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2. Findings Opinions of Uludag University Faculty of Education Music Education Department students on 20 th and 21 st Centuries classical music were obtained with the survey applied. To the question which Music Education Department students can answer by marking multiple options “Which period composers' works do you mostly practice in your music education?” 100 students answered as Baroque Period, 93 students as Classical Period, 88 students as Romantic Period, 42 students as 20 th and 21 st Centuries, and 26 students answered as Renaissance Period (Table 2). Table 2. Students' answers to the “Which periods composers' works do you mostly practice in your music education?” question. Periods Number of Students Renaissance 26 Baroque 100 Classic 93 Romantic 88 20 th and 21 st Centuries 42 When Table 2 is examined, it is seen that the Music Education Department students generally practice works belonging to each period in their music education. The music education department students were asked to order the periods of works they perform in their major performance, piano, and orchestra/chamber music courses according to the frequency of practice from most to least. Also, Table 3 shows the detailed information on the questions about “most preferred periods they like listening and practicing”. Table 3. Students’ responses to the questions about the practice frequency of periods and most preferred periods they like listening and practicing. 20 th and 21 st Renaissance Baroque Classic Romantic Questions Centuries f % f % f % f % f % What is the period you practice most 7 5,98 44 37,6 34 29,06 23 19,66 9 7,7 in the major performance course? What is the period you practice least 48 41,03 6 5,13 1 0,85 8 6,84 54 46,15 in the major performance course? What is the period you practice most 4 3,42 61 52,14 33 28,2 15 12,82 4 3,42 in the piano course? What is the period you practice least 51 43,59 5 4,28 1 0,85 3 2,56 57 48,72 in the piano course? What is the period you practice most in the orchestra/chamber music 3 2,56 21 17,97 54 46,15 16 13,69 23 19,65 course? What is the period you practice least in the orchestra/chamber music 61 52,14 7 5,98 1 0,85 12 10,25 36 30,78 course? What is the period you practice most 22 18,8 43 36,75 31 26,5 12 10,25 9 7,7 in the Music Culture/History course? What is the period you practice least 31 26,5 7 5,98 3 2,56 4 3,42 72 61,54 in the Music Culture/History course? What is the period you most preferred 1 0,85 28 23,93 13 11,11 59 50,42 16 13,69 listening to? What is the period you most preferred 0 0 26 22,22 8 6,84 66 56,41 17 14,53 practicing? According to the Table 3, When students were asked to order the periods of works they perform in their major performance course according to frequency of practice from most to least, Baroque period with 44 students, Classical period with 34 students, Romantic period with 23 students, 20 th and 21 st Centuries period with 9 students, and Renaissance period with 7 students were defined as the most practiced periods; 20 th and 21 st Centuries works and Renaissance period works were defined as the periods they have practiced the least. The results are similar for piano, orchestra/chamber music, and music culture/history courses. Also, when students were asked about the period they prefer listening most, 59 students gave Romantic period as the answer, 28 students Baroque period, 16 students 20 th and 21 st Centuries works, 13 students Classical period, and one student gave Renaissance period as the answer. Similarly, 56.41% of the students said Romantic Period, 22.22% Baroque Period, 14.53% 20 th and 21 st Centuries, and 6.84% of the students said Classical Period as the answer when students were asked about the period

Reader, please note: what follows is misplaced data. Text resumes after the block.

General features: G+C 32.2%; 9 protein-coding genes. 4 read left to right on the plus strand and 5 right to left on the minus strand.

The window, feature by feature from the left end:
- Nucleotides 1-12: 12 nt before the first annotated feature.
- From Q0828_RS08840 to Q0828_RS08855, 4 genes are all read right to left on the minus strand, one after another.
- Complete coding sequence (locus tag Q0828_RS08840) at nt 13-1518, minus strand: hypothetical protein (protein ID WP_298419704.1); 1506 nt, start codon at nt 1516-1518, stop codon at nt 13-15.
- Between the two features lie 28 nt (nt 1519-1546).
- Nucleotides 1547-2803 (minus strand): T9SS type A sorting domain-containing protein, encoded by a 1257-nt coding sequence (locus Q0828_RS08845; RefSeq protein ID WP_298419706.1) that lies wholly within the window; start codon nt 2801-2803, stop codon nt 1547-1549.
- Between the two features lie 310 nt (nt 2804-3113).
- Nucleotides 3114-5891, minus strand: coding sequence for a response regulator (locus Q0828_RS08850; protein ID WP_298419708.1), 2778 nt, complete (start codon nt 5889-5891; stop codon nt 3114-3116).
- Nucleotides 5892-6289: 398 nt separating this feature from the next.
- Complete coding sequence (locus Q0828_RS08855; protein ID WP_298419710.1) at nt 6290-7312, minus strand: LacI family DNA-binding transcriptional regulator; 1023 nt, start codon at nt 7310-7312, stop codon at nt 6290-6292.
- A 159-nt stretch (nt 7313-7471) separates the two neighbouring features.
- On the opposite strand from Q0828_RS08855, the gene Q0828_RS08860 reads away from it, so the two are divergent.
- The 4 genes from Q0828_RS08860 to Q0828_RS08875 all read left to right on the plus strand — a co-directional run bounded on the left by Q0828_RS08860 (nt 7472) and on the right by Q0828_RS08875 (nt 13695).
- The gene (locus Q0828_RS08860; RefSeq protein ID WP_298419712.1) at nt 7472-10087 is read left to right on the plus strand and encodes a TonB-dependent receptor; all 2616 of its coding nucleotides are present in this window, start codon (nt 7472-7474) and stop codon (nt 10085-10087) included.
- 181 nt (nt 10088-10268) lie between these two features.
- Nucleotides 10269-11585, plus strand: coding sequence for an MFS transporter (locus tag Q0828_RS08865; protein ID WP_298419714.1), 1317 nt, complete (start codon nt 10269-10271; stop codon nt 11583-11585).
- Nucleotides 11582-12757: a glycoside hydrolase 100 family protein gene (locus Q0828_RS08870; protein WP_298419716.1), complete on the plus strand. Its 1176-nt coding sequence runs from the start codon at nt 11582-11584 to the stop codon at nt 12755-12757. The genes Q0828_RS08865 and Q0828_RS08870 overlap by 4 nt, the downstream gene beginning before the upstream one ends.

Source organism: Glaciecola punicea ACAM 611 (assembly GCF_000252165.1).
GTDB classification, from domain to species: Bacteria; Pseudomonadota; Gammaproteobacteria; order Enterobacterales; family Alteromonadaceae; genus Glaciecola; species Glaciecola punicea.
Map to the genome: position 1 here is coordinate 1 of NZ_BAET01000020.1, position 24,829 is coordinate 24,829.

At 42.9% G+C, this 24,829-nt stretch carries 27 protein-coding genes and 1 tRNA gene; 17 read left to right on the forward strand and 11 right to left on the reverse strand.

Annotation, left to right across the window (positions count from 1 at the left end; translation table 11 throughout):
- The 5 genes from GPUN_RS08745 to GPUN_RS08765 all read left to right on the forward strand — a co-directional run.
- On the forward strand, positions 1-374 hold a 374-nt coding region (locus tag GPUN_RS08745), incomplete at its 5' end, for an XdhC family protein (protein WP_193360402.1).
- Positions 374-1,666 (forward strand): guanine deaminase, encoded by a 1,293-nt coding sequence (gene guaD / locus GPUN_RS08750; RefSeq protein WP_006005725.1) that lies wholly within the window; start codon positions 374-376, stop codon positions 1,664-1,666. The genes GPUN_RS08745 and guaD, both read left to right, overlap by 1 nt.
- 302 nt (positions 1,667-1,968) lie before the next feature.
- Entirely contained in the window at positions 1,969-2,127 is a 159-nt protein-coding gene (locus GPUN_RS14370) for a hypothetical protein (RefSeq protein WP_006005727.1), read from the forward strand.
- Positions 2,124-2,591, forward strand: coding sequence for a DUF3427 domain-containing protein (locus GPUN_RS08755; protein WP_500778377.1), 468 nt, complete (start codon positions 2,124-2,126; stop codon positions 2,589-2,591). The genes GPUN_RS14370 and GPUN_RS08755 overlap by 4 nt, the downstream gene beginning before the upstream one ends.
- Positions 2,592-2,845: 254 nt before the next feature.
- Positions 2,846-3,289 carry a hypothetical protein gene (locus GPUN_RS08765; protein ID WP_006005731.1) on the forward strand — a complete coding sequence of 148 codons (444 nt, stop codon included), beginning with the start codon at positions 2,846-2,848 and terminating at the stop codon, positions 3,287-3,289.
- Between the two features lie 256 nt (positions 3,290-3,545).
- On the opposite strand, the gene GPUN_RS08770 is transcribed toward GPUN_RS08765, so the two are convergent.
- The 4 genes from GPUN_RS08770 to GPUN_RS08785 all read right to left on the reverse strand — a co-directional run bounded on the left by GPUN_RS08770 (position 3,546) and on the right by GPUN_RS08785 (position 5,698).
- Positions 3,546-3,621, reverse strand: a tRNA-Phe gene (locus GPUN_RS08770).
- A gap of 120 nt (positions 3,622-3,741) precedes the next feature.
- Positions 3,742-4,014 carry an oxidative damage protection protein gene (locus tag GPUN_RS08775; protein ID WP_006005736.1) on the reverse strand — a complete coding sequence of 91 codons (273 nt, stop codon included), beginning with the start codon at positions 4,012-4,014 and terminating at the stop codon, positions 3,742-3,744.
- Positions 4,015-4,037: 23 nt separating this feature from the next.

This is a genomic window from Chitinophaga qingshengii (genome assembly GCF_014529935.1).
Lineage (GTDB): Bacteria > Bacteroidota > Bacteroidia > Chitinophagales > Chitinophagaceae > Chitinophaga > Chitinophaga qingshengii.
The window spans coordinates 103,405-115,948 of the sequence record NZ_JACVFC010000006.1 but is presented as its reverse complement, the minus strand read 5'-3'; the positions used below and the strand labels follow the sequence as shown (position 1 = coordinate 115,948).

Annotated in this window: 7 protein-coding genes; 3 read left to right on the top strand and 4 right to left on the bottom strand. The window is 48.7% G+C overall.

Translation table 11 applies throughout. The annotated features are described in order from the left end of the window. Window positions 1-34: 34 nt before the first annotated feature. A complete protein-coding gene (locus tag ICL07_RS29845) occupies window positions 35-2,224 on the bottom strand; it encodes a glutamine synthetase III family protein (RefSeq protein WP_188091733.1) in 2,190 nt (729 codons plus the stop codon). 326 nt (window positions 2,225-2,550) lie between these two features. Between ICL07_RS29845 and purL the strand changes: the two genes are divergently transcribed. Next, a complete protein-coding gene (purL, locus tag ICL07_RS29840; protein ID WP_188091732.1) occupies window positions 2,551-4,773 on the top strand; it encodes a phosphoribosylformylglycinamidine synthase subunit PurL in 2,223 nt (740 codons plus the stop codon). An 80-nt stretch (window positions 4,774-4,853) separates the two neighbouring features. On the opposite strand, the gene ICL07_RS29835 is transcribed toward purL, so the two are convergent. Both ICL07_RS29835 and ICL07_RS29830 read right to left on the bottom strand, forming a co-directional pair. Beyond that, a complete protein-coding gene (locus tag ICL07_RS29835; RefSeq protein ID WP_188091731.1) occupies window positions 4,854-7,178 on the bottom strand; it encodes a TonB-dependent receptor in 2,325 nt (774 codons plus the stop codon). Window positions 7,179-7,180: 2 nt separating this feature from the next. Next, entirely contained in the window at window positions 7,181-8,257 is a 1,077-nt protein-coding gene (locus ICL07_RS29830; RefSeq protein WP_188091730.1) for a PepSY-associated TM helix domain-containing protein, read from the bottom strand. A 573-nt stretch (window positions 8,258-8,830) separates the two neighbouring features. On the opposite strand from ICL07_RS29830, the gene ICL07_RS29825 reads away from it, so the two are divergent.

119 Journal of Education and Practice www.iiste.org ISSN 2222-1735 (Paper) ISSN 2222-288X (Online) Vol.7, No.35, 2016 they like to practice most. To the question “how often do you listen to the works of 20th and 21st Century composers?”, The majority (41.88%) of the students responded that they seldom listen to that period, 31.62% rarely, 16.24% often, 7.7% always, and 2,56 % of the students responded that they never listen to that period (Table 4). Table 4. Students' responses to the question “how often do you listen to the works of 20 th and 21 st Centuries composers?” Frequency f % Always 9 7,7 Frequently 19 16,24 Sometimes 49 41,88 Rarely 37 31,62 Never 3 2,56 Total 117 100 The frequencies of students' responses to the question “Do you know the classical music composers of 20 th and 21 st Centuries?” were very close. Fifty-seven students said yes, and 60 students said no. When students were asked to write examples of 20 th and 21 st Centuries composers, many students left this question unanswered. Most of the students who responded to the question gave the names of Turkish Five “Ahmet Adnan Saygun, Ulvi Cemal Erkin, Cemal Reşit Rey, Necil Kazım Akses, Hasan Ferit Alnar” and Turkish composers “Fazıl Say, Necdet Levent, Muammer Sun, Erdal Tuğcular, İlhan Usmanbaş, Cenan Akın, Nevit Kodallı, Saip Egüz, İlhan Baran, Ferit Tüzün, Selman Ada, Bülent Arel” as examples. In addition, “C. Debussy, B. Bartok, J. Cage, S. Barber, D. Şostakoviç, J. Sibelius, C. Orff, J. Williams, I Stravinky, A. Copland, S. Prokofyev, B. Britten, A. Casella, G. Enescu, O. Respighi, K. Stockhausen, A. Haçaturyan, F. Amirov, V. Babri, H. Alfvén, B. Benary, A. Berg, E. Satie, K. Karayev, R. Dyens, L. Brouwer, A. York, A. Webern, G. Ligeti, B. Maderna, J. M. Damase, G. Gershwin, A. Schönberg, C. Bolling, D. Kabalevski, A. Piazzola” were the other composers that students recalled. The answers given by the students to the question whether they like listening and practicing the works of 20 th and 21 st Centuries period and whether these periods and composers are given enough places in their music education are shown in Table 5. Table 5. Students' responses to the question “Do you like listening to and practicing 20 th and 21 st Centuries music?” and “Do you think you have sufficient training to learn 20 th and 21 st Centuries classic music in your music education?”. Yes No Questions f % f Do you like listening to 20 th and 21 st Centuries classical music? 77 65,81 40 Do you like practicing 20 th and 21 st Centuries classical music? 68 58,12 49 Do you think you have sufficient training to learn 20 th and 21 st Centuries classical music in 25 21,37 92 your music education? When Table 5 is examined, it is seen that 65.81% of students like listening to 20 th and 21 st Centuries classical music, 34.19% do not like it; 8.12% of the students like practicing 20 th and 21 st Centuries classical music, 41.88% dislike it and 78.63% of them think that they did not have sufficient training to learn 20 th and 21 st Centuries classical music.